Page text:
Paint the town disease-free.
Doctors and nurses could have a new sidekick to help out with preventing unhealthy germs and bacteria from spreading in public places: paint. Sherwin-Williams developed an impressive new brand of antimicrobial paint, called Paint Shield, that can kill infectious bacteria after just 2 hours of exposure. It’s a germaphobe’s dream come true.
The issue of disease-spreading bacteria in hospitals is worse than you might think. The Centers for Disease Control and Prevention (CDC) reported that, on any given day, about 1 in 25 hospital patients contract a healthcare-associated infection.
Paint Shield can reportedly kill 99.9 percent of bugs, including those responsible for E. coli and staph infections (Staphylococcus aureus). Not only do the existing infectious bacteria get killed off, but the microbial paint also inhibits the future growth of common bacteria. Plus, the paint can be effective for up to four years, so it’s not something that maintenance will have to constantly renovate.
"Paint Shield is one of the most significant technological breakthroughs in our nearly 150 year history of innovation," Chris Connor, the chairman and chief executive of Sherwin-Williams, said in a press release. "By killing infectious pathogens on painted surfaces, Paint Shield is a game-changing advancement in coatings technology."
Microbiologists have been working with Sherwin-Williams to produce the paint, and if all goes well, it will be available by next year. It’s intended for more large-scale use to promote cleanliness in hospitals, schools, gyms, day care centers, and cruise ships, but perhaps germaphobes will opt to repaint their houses with Paint Shield as well. Plus, the company announced that the paint will be available in a whopping 590 colors — killing germs in style.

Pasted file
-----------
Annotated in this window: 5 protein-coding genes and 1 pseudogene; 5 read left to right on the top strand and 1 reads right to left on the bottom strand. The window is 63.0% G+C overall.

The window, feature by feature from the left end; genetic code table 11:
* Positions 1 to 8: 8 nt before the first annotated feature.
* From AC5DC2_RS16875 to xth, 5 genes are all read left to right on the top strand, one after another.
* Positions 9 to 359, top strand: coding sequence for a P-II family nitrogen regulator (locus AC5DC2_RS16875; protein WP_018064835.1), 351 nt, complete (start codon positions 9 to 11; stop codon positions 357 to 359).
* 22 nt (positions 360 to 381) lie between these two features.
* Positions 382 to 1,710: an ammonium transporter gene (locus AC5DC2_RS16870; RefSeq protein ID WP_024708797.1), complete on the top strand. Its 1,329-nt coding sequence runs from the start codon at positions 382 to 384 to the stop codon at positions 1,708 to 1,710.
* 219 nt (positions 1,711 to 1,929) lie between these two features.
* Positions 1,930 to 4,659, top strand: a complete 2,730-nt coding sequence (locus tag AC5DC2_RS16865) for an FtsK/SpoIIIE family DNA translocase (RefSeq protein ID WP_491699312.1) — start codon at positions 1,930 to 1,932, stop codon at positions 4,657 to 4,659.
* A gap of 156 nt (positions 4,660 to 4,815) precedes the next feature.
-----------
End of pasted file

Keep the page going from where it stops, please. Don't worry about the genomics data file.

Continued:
Paint Shield isn’t the only development in the battle against infectious bacteria. The CNET reported that Corning came out with an antimicrobial version of Gorilla glass to replace conventional glass on public ATMS, which often become cold and flu hubs in the wintertime. Interestingly, some teens also invented a glowing door handle that zaps itself free of yucky bathroom germs.
Paint Shield still has to be tested in real-world settings, but hopefully it proves to help keep germs and bacteria contained. Dr. Anthony Harris, a professor of epidemiology and public health at the University of Maryland, told ABC that when it comes to patients with a highly resistant bacteria, "20 to 30 percent of the time [the patient's room] is contaminated."
"These types of inventions are desperately needed…to prevent transmission [of resistant bacteria,]" Harris continued. But he said that the paint needs to be “tested in real world setting before widespread adoption."
Hopefully in the future it will be as simple as coating hospitals and schools with bacteria-killing paint to prevent infections and diseases from spreading. Not to mention, Sherwin-Williams says it’s the first microbe-killing paint to be registered with the US Environmental Protection Agency. Yay for technological advancements that don’t kill the planet.